Pulse shapes of seven well-known pulsars
(Credit: D.J. Thompson (NASA/GSFC))
Among the more than 1000 known pulsars, these seven are seen by gamma-ray telescopes and in some cases at other wavelengths. The pulse shapes (sometimes called "light curves" by pulsar astronomers) show the brightness of each pulsar as the neutron star makes one complete rotation. Here the pulse shapes as seen by radio, optical, X-ray, and gamma-ray telescopes are shown. The variety of pulse shapes is quite large, both from pulsar to pulsar and for individual pulsars seen by different telescopes. The Crab pulsar (far left) looks much the same to all telescopes. The Geminga pulsar (second from right) is only seen clearly in X-rays and gamma rays. The Vela pulsar (third from left) has a different pulse shape at each wavelength, and the pulses do not even arrive at the same time (although they all repeat with the same period, determined by the time it takes the neutron star to rotate).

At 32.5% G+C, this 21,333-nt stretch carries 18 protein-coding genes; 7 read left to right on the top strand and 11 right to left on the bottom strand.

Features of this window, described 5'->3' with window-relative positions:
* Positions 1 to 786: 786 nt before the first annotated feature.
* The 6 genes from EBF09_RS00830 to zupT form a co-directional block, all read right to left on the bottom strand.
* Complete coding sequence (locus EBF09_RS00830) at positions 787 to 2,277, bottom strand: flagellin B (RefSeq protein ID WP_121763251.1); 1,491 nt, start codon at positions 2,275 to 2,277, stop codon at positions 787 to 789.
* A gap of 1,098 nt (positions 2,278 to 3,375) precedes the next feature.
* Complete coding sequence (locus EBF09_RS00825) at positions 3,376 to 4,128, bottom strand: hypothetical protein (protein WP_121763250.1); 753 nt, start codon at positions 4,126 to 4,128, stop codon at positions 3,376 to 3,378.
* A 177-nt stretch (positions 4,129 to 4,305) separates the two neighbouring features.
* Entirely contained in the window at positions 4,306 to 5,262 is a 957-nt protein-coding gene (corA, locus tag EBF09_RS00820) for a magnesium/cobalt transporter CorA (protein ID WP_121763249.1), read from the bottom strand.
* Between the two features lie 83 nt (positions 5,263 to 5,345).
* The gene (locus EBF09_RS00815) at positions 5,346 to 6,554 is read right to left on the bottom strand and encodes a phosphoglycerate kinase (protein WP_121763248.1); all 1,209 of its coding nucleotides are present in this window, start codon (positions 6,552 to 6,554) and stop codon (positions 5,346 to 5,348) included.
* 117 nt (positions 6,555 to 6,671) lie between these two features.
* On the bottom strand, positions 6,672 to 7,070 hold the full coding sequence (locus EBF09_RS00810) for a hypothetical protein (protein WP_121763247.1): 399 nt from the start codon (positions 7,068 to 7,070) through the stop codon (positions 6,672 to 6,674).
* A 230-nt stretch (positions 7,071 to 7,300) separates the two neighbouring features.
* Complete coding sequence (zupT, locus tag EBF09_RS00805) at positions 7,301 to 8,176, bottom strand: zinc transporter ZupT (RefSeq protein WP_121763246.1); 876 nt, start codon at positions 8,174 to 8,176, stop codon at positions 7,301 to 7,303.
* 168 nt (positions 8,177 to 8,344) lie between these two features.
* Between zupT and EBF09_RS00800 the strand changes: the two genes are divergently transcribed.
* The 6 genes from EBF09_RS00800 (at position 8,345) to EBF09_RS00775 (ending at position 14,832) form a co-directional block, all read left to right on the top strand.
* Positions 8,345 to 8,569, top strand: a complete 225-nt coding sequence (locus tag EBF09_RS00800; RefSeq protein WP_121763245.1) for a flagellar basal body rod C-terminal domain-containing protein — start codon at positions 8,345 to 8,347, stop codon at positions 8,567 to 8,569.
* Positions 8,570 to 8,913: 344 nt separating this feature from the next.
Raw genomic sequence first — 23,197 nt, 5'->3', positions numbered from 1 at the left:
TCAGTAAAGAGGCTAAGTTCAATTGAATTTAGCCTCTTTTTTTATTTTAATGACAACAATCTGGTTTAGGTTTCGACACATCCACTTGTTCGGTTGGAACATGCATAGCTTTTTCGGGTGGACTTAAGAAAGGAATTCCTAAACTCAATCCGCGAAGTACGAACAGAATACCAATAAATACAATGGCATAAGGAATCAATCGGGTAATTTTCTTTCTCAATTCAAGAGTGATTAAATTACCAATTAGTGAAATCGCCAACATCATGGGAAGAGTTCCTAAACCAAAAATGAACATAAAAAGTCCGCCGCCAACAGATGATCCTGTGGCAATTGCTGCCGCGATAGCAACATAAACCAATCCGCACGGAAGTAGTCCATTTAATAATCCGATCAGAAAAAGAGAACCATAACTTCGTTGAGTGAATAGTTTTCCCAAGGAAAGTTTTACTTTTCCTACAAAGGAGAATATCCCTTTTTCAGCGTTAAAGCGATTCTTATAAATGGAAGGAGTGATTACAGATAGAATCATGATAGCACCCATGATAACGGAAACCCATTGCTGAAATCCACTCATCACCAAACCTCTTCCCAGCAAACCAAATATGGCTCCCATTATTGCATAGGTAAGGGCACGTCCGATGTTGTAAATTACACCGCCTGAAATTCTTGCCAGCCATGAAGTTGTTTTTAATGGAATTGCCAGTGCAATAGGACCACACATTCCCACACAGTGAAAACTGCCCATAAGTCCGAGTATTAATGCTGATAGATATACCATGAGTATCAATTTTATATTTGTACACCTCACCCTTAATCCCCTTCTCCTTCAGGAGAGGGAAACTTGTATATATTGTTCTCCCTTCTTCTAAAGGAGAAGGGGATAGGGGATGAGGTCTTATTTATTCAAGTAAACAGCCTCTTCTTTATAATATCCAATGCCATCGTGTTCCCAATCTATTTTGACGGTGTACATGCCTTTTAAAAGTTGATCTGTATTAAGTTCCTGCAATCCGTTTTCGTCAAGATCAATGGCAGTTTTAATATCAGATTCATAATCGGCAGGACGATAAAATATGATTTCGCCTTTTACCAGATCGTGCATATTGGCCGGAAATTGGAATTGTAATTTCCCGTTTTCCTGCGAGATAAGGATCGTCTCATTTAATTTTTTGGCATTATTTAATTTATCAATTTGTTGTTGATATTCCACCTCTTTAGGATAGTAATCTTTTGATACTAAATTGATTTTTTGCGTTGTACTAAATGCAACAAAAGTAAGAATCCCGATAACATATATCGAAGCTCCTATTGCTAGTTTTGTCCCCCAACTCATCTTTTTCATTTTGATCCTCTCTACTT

See more detail about the high energy profiles of these pulsars.
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